Potato jokes show how little people knowJune Tong

It’s been refreshing to see that the discussion around the way we teach and remember history has been reinvigorated in recent months. With Education Secretary Michael Gove’s controversial remarks about the teaching of the First World War coming under fire, and academics calling for us to have a debate about its legacy 100 years on, our history has again become the subject of scrutiny.

Cambridge has not escaped this discussion. Pearl Mahaga’s recent Varsity article calling on Cambridge students to acknowledge the many atrocities of the British Empire highlighted just how important a well-rounded education in history is if we want to stamp out ignorance in the adult population of the future.

Regardless of how far our right-wing politicians succeed in stemming the flow of immigration, Britons will not be able to avoid increasing levels of contact with people from all over their former Empire. India is currently the third-largest foreign investor in the UK. The two wealthiest property investors in the UK are Chinese. It is my personal hope that England will eventually become subsumed into a United Kingdom of Ireland, but that might be a couple of years off yet.

My point is that the last thing this country needs is a population of business people, political leaders and thinkers who are not fully aware of the suffering their ancestors once caused in the far corners of the Earth.

Now don’t get me wrong. I’m not going to write about how offensive it is to casually celebrate the glory of the Empire or to poke fun at famines that killed a million people (I’ll get to that shortly). I personally don’t get offended very easily and don’t mind a bit of friendly banter, especially if it involves Britain’s ridiculous monarchy.

However, I do want to give you an idea of just how ignorant you can make yourself look without really knowing about it. It’s a testament to just how little some British people seem to know about their past that it has become totally acceptable to direct casual ‘potato jokes’ at Irish people.

Very few British people in Cambridge seem to be aware that these jokes are a direct reference to the Great Famine of 1845-1852. Even fewer know anything about the causes of that famine.

When the Irish potato crop failed in 1845, there was more than enough food being produced in the country to feed the entire population. However, around 75 per cent of the land was being used to produce cash crops and to raise livestock for export to the British mainland. The vast majority of those who suffered during the famine were tenant farmers who paid their rent by working for absentee landlords.

In order to increase the amount of income that could be made from rent, these landlords had divided tenants’ land holdings until they were so small that the potato became the only suitable crop for growth on these holdings. When the potato blight hit and tenant farmers were no longer able to feed themselves or their families, not only did they not receive assistance from their (British) landlords, they were evicted from their tiny plots of land and left to fend for themselves.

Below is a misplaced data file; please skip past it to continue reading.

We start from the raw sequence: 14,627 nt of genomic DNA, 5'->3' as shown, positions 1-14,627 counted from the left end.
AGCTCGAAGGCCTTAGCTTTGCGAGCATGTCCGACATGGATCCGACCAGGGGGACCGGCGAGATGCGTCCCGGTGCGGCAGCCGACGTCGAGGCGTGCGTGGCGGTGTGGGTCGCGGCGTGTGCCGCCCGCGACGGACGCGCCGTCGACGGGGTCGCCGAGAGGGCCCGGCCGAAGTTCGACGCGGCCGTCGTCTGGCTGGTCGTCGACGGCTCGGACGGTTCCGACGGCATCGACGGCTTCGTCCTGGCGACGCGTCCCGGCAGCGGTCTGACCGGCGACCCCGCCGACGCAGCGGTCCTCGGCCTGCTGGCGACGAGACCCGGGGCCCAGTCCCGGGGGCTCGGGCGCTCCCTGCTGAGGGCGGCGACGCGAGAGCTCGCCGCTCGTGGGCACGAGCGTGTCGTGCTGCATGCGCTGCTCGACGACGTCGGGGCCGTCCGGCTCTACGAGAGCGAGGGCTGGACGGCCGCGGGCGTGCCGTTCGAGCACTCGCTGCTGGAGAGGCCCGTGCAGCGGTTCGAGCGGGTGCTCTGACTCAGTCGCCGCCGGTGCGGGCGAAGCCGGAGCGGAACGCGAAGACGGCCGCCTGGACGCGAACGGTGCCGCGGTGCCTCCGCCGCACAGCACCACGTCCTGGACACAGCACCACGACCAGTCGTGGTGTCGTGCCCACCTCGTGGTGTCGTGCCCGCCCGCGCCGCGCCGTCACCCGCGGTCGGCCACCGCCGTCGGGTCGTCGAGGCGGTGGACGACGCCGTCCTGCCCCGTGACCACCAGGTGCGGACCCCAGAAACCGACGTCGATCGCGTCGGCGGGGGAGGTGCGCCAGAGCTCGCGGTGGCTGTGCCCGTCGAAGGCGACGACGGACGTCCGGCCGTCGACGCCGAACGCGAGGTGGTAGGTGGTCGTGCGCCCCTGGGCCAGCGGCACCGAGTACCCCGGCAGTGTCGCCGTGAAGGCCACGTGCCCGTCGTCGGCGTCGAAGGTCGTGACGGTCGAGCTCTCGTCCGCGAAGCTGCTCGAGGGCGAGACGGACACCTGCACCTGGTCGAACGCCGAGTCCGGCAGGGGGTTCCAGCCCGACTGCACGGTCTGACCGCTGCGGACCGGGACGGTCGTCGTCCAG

At the time, the Assistant Secretary to Her Majesty’s Treasury, Sir Charles Edward Trevelyan, called the famine an “effective mechanism for reducing surplus population” and God’s own punishment for the selfishness and perversion of the Irish people.

This opinion was widely influential in Britain at the time and resulted in considerable foot-dragging and a sense that Irish people were responsible for their own problems.

One million Irish people died between 1845-1852 under British rule as a consequence of the deliberate uprooting of Irish people from their land, as well as the endemic attitude of antipathy towards Irish people which pervaded the ruling classes of Victorian Britain. To this day, the Irish population has not recovered to pre-famine levels.

That is what you’re poking fun at when you make potato jokes. But if you didn’t know that, I wouldn’t blame you. I have asked several of my British friends about this, and they’ve all assured me that they simply weren’t taught this stuff at school.

Providing secondary school students with a comprehensive education in history is already quite tricky given the highly specialised nature of A-levels. Michael Gove’s recent reforms to the GCSE history curriculum could very well make matters worse.

Gove wants to focus the history curriculum on the history of the British Islands, leaving out much of what the Brits got up to overseas. This all ties in very well with the jingoist rhetoric we’ve had to endure from Gove recently, but there’s one small problem.

There has always been more to Britain than Britain. This hasn’t always been for the best. Unless young British people are made more aware of this fact, then there’s no telling how embarrassing these ignorant jokes might get.